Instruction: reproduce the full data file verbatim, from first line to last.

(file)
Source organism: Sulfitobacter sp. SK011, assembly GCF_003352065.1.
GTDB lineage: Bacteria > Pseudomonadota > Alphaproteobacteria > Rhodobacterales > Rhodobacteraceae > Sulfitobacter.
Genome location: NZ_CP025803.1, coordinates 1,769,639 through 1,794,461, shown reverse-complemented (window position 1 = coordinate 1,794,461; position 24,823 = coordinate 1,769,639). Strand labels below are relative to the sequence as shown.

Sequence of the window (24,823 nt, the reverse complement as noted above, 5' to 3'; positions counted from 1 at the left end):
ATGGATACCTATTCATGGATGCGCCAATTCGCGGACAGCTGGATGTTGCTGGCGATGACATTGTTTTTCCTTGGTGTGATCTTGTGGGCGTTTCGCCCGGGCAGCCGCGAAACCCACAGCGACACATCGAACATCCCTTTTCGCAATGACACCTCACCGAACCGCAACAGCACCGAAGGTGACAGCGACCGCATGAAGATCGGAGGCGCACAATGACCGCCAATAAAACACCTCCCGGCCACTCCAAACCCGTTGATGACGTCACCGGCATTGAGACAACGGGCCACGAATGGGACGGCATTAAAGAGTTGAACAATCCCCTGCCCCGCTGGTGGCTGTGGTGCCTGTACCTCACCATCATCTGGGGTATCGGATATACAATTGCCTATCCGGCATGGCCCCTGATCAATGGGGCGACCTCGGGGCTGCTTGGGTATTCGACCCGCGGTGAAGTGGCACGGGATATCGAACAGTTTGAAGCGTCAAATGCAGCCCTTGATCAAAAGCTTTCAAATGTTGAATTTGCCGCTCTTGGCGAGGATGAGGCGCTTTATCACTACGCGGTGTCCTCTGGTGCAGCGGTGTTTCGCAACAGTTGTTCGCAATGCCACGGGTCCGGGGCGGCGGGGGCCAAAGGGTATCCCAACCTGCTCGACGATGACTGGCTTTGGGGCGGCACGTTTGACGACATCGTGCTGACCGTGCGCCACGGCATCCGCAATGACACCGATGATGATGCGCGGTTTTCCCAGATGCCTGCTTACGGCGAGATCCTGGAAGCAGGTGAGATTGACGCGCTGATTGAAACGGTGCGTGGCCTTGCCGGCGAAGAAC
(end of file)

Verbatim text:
Source organism: Sulfitobacter sp. SK011, assembly GCF_003352065.1.
GTDB lineage: Bacteria > Pseudomonadota > Alphaproteobacteria > Rhodobacterales > Rhodobacteraceae > Sulfitobacter.
Genome location: NZ_CP025803.1, coordinates 1,769,639 through 1,794,461, shown reverse-complemented (window position 1 = coordinate 1,794,461; position 24,823 = coordinate 1,769,639). Strand labels below are relative to the sequence as shown.

Sequence of the window (24,823 nt, the reverse complement as noted above, 5' to 3'; positions counted from 1 at the left end):
ATGGATACCTATTCATGGATGCGCCAATTCGCGGACAGCTGGATGTTGCTGGCGATGACATTGTTTTTCCTTGGTGTGATCTTGTGGGCGTTTCGCCCGGGCAGCCGCGAAACCCACAGCGACACATCGAACATCCCTTTTCGCAATGACACCTCACCGAACCGCAACAGCACCGAAGGTGACAGCGACCGCATGAAGATCGGAGGCGCACAATGACCGCCAATAAAACACCTCCCGGCCACTCCAAACCCGTTGATGACGTCACCGGCATTGAGACAACGGGCCACGAATGGGACGGCATTAAAGAGTTGAACAATCCCCTGCCCCGCTGGTGGCTGTGGTGCCTGTACCTCACCATCATCTGGGGTATCGGATATACAATTGCCTATCCGGCATGGCCCCTGATCAATGGGGCGACCTCGGGGCTGCTTGGGTATTCGACCCGCGGTGAAGTGGCACGGGATATCGAACAGTTTGAAGCGTCAAATGCAGCCCTTGATCAAAAGCTTTCAAATGTTGAATTTGCCGCTCTTGGCGAGGATGAGGCGCTTTATCACTACGCGGTGTCCTCTGGTGCAGCGGTGTTTCGCAACAGTTGTTCGCAATGCCACGGGTCCGGGGCGGCGGGGGCCAAAGGGTATCCCAACCTGCTCGACGATGACTGGCTTTGGGGCGGCACGTTTGACGACATCGTGCTGACCGTGCGCCACGGCATCCGCAATGACACCGATGATGATGCGCGGTTTTCCCAGATGCCTGCTTACGGCGAGATCCTGGAAGCAGGTGAGATTGACGCGCTGATTGAAACGGTGCGTGGCCTTGCCGGCGAAGAAC